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Fabio Paratici’s Italy ban appeal to be resolved by April

But the uncertainty over his status and his job at Tottenham could rumble on for months yet.

Manchester City v Tottenham Hotspur - Premier League Photo by Simon Stacpoole/Offside/Offside via Getty Images

Fabio Paratici’s punishment over his alleged involvement with financial malfeasance while at Juventus could be clarified in the next 1-4 weeks, according to the Evening Standard. However, that’s unlikely to settle the instability and uncertainty over his status at Tottenham Hotspur anytime soon. Paratici, who was hit with a 30-month suspension from Italian football by the Italian Football Federation (FIGC) for his role in Juventus’ PRISMA scandal, has appealed his punishment to the Italian Olympic Committee who are set to rule on whether the FIGC overstepped their bounds by banning Paratici along with other Juventus top executives.

FIGC is also attempting to have Paratici’s Italian football ban extend to all of football, and should his sanctions be upheld ty the Italian Olympic Committee, the FIGC would then push for FIFA to take further action, which would absolutely impact Paratici’s current position of Managing Director of Football at Tottenham Hotspur. However, this decision is Paratici’s first attempt at an appeal within Italy, and is unlikely to fully decide his fate regardless of how the Olympic Committee rules.

As Director of Football at Juventus, Paratici allegedly was complicit in the PRISMA scandal that rocked Juventus a few months ago and resulted in the resignation of the entirely of its senior club leadership. Paratici had left Juventus for the Spurs job before these allegations were brought to light, and there are no indications that he has done anything untoward, shady, or illegal while in his Tottenham role.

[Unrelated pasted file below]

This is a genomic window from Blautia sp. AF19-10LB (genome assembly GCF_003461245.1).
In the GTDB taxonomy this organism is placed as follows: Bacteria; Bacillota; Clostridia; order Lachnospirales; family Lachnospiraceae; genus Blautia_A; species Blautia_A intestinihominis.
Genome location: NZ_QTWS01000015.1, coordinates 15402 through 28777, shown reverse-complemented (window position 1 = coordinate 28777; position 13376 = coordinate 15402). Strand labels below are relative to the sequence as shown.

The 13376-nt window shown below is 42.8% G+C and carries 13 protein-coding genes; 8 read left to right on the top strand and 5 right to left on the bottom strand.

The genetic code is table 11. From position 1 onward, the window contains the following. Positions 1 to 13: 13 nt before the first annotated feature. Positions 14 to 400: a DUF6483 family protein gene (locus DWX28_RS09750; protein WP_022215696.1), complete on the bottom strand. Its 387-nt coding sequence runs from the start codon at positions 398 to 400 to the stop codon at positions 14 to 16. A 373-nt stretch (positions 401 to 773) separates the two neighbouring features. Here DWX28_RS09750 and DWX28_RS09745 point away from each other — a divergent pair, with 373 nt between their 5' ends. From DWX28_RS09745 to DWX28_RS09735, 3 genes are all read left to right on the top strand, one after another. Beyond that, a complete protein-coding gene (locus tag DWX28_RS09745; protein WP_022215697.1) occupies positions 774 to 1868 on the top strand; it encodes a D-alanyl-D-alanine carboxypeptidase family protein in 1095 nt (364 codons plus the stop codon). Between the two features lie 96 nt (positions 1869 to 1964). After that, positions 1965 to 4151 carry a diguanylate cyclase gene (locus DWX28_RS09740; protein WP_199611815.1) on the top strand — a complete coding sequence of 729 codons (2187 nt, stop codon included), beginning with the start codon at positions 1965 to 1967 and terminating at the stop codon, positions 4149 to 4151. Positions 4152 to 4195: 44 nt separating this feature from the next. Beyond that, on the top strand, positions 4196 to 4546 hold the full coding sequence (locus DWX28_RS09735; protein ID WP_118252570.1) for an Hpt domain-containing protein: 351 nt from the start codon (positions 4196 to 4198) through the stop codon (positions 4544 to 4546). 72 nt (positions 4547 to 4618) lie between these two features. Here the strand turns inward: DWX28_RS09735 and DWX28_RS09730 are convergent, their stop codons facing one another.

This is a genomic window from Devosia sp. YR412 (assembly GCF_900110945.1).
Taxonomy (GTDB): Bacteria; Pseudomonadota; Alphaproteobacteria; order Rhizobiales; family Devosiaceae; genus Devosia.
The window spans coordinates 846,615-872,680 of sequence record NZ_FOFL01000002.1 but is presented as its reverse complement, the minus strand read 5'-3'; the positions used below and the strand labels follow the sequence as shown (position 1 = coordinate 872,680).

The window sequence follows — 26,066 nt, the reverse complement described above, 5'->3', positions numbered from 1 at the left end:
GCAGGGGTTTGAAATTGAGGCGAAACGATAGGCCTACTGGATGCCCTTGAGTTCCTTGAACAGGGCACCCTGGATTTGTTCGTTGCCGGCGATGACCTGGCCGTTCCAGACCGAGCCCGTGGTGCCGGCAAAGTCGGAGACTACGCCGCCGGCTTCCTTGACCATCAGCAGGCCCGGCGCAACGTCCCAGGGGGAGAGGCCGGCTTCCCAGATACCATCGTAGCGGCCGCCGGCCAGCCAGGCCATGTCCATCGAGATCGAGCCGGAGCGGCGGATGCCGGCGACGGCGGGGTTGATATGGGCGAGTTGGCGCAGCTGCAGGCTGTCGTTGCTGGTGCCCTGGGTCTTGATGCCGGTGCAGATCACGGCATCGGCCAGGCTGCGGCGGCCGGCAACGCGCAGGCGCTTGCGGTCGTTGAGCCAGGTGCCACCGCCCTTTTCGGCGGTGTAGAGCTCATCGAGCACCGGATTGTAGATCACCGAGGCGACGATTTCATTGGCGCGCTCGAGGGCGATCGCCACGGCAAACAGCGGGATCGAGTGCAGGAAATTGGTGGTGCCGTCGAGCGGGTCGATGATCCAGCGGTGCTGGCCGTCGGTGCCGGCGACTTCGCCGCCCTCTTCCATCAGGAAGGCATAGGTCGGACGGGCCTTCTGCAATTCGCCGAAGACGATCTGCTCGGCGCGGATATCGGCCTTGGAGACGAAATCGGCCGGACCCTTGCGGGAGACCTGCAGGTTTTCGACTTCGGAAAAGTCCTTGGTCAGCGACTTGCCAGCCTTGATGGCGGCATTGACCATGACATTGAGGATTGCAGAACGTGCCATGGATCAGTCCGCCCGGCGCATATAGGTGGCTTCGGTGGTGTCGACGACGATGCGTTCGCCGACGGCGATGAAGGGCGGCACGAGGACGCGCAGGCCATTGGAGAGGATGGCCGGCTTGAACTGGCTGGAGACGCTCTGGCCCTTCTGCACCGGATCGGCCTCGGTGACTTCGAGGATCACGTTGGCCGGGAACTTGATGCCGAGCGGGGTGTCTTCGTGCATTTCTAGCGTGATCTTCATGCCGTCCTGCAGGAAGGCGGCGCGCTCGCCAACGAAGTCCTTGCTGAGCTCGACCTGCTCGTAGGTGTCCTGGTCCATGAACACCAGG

However, even if his Italian sanctions are reversed, that doesn’t mean he gets off scott free. The Standard states that should the Olympic Committee decide that the charges are illegitimate, it doesn’t reduce his punishment, it merely sends the case back to the FIGC for a new trial, a process that could add weeks to the timeline.

If the sanctions are deemed legitimate, the next step is to see whether FIFA opts to, or declines to, extend Paratici’s sanctions to all of football. Should that happen, quite obviously Paratici’s job at Spurs becomes untenable, as there’s no point in having a Director of Football who can’t work within the game. But it seems like we’re still a long way from that scenario — the Standard suggests that while Paratici’s fate is likely to be decided before the end of the season, it will take a while to get to that point and exhaust all of Don Fabio’s appeals.

There’s a lot that’s up in the air right now at Tottenham, not least of which is the future of Antonio Conte and whether he will sign a new contract, a prospect that is looking less and less likely. Conte’s fate isn’t necessarily intertwined with Paratici’s, but there are open questions as to whether or how Paratici would fit into a new power dynamic if and when Spurs make a new managerial hire. Mauricio Pochettino, widely tipped to be one of the favorites to take over should Conte leave, preferred not to work with a director of football in his previous stint at the club, opting to shoulder the burden of those responsibilities himself. The cloud of uncertainty following Paratici at the moment doesn’t help matters.

Tottenham has not commented at all on Paratici, the charges, or his status, which begs the question — is it better to soldier on and attempt to exhaust all appeals in order to keep Paratici in his current job, or just cut ties now and restructure the back office? If he stays and the Italy ban is not extended globally, would Paratici be able to negotiate with Italian teams for players, or work with Italian players/managers in general? Too many questions and, at this point, no clear answers.